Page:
Much of what we know about illegitimacy concerns the wealthier classes. As far as we can tell, it was not that much of an issue during the Republic. Recorded examples of illegitimate children are few, and it’s likely that most such children were aborted, exposed, or simply raised as though they were the legitimate children of the mother’s husband. By the time of the Empire illegitimacy was a bit more of a concern. Augustus and other emperors created laws criminalizing adultery and regulating inheritance by illegitimate children. How strongly these were enforced though, depended on the emperor.
Originally, illegitimate children weren’t entitled to any inheritance unless they were named in a will. Eventually, they were allowed to inherit from their mothers even without a will, where before property had gone first to legitimate children, then to her male relatives (brothers, fathers, uncles, cousins). At this point the mother of an illegitimate child was also allowed to inherit from her child if they died intestate.*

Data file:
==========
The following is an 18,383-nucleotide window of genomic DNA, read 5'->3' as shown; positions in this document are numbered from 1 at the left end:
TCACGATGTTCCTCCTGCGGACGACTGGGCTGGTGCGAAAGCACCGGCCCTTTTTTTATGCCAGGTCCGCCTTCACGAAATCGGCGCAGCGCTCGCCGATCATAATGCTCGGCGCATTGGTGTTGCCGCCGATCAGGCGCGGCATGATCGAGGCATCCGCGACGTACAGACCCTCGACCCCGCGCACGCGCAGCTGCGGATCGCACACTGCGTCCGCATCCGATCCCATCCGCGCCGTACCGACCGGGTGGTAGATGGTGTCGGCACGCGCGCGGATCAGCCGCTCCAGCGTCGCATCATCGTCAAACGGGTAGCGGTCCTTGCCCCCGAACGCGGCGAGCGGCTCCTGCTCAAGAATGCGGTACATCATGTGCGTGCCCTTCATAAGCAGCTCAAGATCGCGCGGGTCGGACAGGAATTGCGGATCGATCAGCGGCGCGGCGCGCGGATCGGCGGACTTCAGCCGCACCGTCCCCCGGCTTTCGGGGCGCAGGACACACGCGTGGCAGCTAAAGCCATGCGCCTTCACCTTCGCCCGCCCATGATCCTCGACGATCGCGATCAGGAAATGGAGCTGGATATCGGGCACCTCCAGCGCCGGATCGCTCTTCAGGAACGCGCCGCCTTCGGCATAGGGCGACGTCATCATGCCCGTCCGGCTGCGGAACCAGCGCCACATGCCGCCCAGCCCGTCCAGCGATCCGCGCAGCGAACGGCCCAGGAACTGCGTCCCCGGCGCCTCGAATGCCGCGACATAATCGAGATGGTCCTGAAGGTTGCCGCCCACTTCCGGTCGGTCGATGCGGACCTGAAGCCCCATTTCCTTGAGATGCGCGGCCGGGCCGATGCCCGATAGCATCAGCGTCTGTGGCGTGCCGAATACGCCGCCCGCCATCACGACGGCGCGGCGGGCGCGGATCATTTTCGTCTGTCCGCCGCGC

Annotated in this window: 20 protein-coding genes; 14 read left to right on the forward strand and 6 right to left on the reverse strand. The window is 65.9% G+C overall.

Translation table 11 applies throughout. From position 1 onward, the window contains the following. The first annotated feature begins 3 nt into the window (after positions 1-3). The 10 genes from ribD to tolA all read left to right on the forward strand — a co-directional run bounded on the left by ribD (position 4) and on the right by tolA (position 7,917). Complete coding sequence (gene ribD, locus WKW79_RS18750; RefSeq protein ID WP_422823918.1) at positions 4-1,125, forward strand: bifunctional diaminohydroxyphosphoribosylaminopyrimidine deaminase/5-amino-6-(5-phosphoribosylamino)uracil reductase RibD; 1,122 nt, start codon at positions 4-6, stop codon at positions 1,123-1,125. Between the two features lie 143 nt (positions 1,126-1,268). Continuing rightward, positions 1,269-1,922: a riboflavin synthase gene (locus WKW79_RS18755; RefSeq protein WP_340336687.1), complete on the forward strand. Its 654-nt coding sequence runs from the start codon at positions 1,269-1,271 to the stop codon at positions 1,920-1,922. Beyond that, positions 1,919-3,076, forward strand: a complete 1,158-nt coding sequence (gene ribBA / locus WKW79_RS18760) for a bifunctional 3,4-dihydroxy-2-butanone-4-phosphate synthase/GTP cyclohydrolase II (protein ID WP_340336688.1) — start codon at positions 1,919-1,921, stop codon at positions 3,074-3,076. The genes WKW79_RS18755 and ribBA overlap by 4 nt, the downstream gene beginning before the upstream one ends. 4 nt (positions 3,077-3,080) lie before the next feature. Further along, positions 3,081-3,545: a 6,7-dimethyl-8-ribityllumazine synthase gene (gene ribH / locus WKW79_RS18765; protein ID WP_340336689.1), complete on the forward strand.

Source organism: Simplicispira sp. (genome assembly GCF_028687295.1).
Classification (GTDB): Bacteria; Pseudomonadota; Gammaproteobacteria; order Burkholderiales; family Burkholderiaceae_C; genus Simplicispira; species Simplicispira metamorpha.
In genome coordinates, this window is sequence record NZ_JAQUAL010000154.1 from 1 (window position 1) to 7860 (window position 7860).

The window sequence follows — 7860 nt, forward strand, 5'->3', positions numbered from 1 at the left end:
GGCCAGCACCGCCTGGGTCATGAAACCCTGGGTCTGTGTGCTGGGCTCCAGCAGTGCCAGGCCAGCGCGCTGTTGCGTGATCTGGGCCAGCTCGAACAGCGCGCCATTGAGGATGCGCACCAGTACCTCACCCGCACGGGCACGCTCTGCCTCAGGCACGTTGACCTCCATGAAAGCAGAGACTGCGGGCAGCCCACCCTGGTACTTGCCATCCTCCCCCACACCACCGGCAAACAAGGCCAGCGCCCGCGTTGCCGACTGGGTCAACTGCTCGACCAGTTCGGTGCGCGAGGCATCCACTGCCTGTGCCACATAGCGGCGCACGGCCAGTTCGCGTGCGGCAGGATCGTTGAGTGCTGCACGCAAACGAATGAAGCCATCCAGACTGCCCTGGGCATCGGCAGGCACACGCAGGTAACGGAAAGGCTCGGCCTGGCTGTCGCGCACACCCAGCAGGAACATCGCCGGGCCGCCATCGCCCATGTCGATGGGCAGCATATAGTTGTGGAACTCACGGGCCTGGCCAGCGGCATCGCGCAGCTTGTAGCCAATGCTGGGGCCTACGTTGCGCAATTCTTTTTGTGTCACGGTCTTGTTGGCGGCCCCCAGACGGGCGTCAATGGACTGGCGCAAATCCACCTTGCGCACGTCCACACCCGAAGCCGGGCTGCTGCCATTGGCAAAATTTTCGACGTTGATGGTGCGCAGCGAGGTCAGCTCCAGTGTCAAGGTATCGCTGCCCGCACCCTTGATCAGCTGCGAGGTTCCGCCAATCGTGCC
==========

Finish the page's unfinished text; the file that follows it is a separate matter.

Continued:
Among the lower classes, one’s status as freeborn, freed, or unfree was far more important and relevant than legitimacy. In the case of a child born outside of a valid Roman marriage, the child followed the status of the mother. The child of a slave was born a slave. The child of a free woman** was freeborn. This would cause some concern with the rising numbers of free women living as the contubernales of highly influential slave men. The child’s illegitimacy was only really important here in that it meant they inherited their mother’s free status rather than being unfree like their father.
*Without making a will.
**Or a woman freed and subsequently enslaved again during her pregnancy. Legally, at least. How that worked out in practice was most likely another matter entirely.
Edwards, Catharine. The Politics of Immorality in Ancient Rome. Cambridge: Cambridge University Press: 1993.
Rawson, Beryl. The Family in Ancient Rome: New Perspectives. Ithaca, NY: Cornell University Press, 1986.
McGinn, Thomas A.J. Prostitution, Sexuality, and the Law in Ancient Rome. New York: Oxford University Press, 1998.